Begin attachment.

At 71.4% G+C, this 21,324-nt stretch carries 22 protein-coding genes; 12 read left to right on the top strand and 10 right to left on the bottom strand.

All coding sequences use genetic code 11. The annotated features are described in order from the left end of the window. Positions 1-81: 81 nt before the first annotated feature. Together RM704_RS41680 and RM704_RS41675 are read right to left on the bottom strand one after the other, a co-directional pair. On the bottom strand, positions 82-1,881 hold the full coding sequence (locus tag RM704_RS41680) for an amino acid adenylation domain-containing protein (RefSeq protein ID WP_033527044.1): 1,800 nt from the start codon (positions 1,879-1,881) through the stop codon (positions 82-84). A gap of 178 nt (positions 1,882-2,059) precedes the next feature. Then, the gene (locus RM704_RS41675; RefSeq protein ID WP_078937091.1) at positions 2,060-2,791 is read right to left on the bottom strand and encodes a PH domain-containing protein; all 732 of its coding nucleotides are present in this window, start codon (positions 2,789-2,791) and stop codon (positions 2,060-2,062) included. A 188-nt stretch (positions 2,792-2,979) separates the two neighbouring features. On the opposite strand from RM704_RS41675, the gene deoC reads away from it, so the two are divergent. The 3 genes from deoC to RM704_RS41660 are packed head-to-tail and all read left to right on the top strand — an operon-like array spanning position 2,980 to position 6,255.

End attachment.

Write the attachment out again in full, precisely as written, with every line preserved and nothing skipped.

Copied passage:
At 71.4% G+C, this 21,324-nt stretch carries 22 protein-coding genes; 12 read left to right on the top strand and 10 right to left on the bottom strand.

All coding sequences use genetic code 11. The annotated features are described in order from the left end of the window. Positions 1-81: 81 nt before the first annotated feature. Together RM704_RS41680 and RM704_RS41675 are read right to left on the bottom strand one after the other, a co-directional pair. On the bottom strand, positions 82-1,881 hold the full coding sequence (locus tag RM704_RS41680) for an amino acid adenylation domain-containing protein (RefSeq protein ID WP_033527044.1): 1,800 nt from the start codon (positions 1,879-1,881) through the stop codon (positions 82-84). A gap of 178 nt (positions 1,882-2,059) precedes the next feature. Then, the gene (locus RM704_RS41675; RefSeq protein ID WP_078937091.1) at positions 2,060-2,791 is read right to left on the bottom strand and encodes a PH domain-containing protein; all 732 of its coding nucleotides are present in this window, start codon (positions 2,789-2,791) and stop codon (positions 2,060-2,062) included. A 188-nt stretch (positions 2,792-2,979) separates the two neighbouring features. On the opposite strand from RM704_RS41675, the gene deoC reads away from it, so the two are divergent. The 3 genes from deoC to RM704_RS41660 are packed head-to-tail and all read left to right on the top strand — an operon-like array spanning position 2,980 to position 6,255.